I ran 5 miles today. I had planned – oh, hubris! – to run before breakfast. Not so much. I found sleep to be a beautiful and necessary thing this morning. So, after I dropped Ruby off, up to the Temple of the Treadmills I drove. Once I got on, the few remaining empty ones filled up. A full congregation worshiped in sweaty, humid silence broken only by panting and footfalls. It was a good run, steady, with only a little kinking up quickly remedied by stretching. Amen.
And after this morning’s interlude with Ruby, I needed to do something.
Ruby has dreaded school for several weeks. Turns out several of her friends and non-friends like to push her around. As in, shove her and knock her about. I suspect it’s all good-natured. Ruby is a fun girl and tiny. Her classmates probably assume she’s fine and she can take it. However, she gets off the bus belligerent every afternoon, spoiling for a fight. She’s hurt at how she’s treated. We’ve both talked about it with her and prayed with her. We’ve made it very clear that getting angry is fine. Taking it out on other people (like innocent-bystander us) is unacceptable.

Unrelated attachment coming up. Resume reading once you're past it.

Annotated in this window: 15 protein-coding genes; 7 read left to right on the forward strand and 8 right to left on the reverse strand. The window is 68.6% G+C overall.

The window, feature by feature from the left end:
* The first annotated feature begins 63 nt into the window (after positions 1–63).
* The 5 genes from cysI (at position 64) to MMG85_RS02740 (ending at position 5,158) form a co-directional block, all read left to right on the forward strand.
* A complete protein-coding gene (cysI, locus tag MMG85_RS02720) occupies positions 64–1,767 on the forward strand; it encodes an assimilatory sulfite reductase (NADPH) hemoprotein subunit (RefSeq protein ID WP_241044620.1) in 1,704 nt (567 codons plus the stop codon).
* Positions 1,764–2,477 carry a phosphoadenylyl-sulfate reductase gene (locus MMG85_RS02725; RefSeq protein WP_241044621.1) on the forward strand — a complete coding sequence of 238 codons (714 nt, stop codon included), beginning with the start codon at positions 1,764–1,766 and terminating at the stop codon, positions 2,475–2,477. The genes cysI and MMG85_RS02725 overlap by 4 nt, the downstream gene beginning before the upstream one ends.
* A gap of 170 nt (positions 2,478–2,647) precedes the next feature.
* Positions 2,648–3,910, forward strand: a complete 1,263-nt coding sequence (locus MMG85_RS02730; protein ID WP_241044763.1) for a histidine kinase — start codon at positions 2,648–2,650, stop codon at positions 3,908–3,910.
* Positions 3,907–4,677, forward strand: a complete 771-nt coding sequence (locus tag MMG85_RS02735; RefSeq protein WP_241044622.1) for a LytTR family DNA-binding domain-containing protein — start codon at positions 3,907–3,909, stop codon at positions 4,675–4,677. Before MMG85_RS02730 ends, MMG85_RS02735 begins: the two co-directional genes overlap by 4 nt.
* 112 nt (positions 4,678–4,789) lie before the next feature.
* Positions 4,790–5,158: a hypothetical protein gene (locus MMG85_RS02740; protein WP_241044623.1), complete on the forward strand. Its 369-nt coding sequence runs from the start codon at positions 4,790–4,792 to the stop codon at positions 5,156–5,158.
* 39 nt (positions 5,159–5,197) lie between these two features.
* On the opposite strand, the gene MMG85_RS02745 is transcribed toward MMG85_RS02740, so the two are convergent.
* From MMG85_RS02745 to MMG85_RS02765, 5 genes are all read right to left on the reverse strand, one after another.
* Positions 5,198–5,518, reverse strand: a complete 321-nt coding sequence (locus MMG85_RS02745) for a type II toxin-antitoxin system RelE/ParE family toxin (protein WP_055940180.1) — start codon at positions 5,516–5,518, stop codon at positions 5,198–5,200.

She pushed back about getting ready for school in a very mouthy way this morning and spent some alone time in her room. I finally got the idea of writing to her teachers about what I now consider bullying.
Bullying is : unwanted, aggressive behavior among school aged children that involves a real or perceived power imbalance. The behavior is repeated, or has the potential to be repeated, over time. Bullying includes actions such as making threats, spreading rumors, attacking someone physically or verbally, and excluding someone from a group on purpose.- from stopbullying.gov.
Ruby says her teachers haven’t helped her when she does tell on the objectionable behavior. They brush her off, maybe thinking it’s all in good fun. They instruct her to tell the kids to knock it off. Kids like to roughhouse sometimes. I know teachers can’t get involved in every kerfuffle that comes along. Kids do need to learn interpersonal skills and work out their conflicts face to face.
I didn’t want to use the “b” word. It carries so much weight in schools now. Now, kids shoot other kids for feeling threatened. We want Ruby to be strong. We want her to know who she is and what her personal boundaries are. Growing up smaller than the average kid, I endured my own share of teasing and such. But when it starts hurting feelings as well as little bodies, it’s not okay.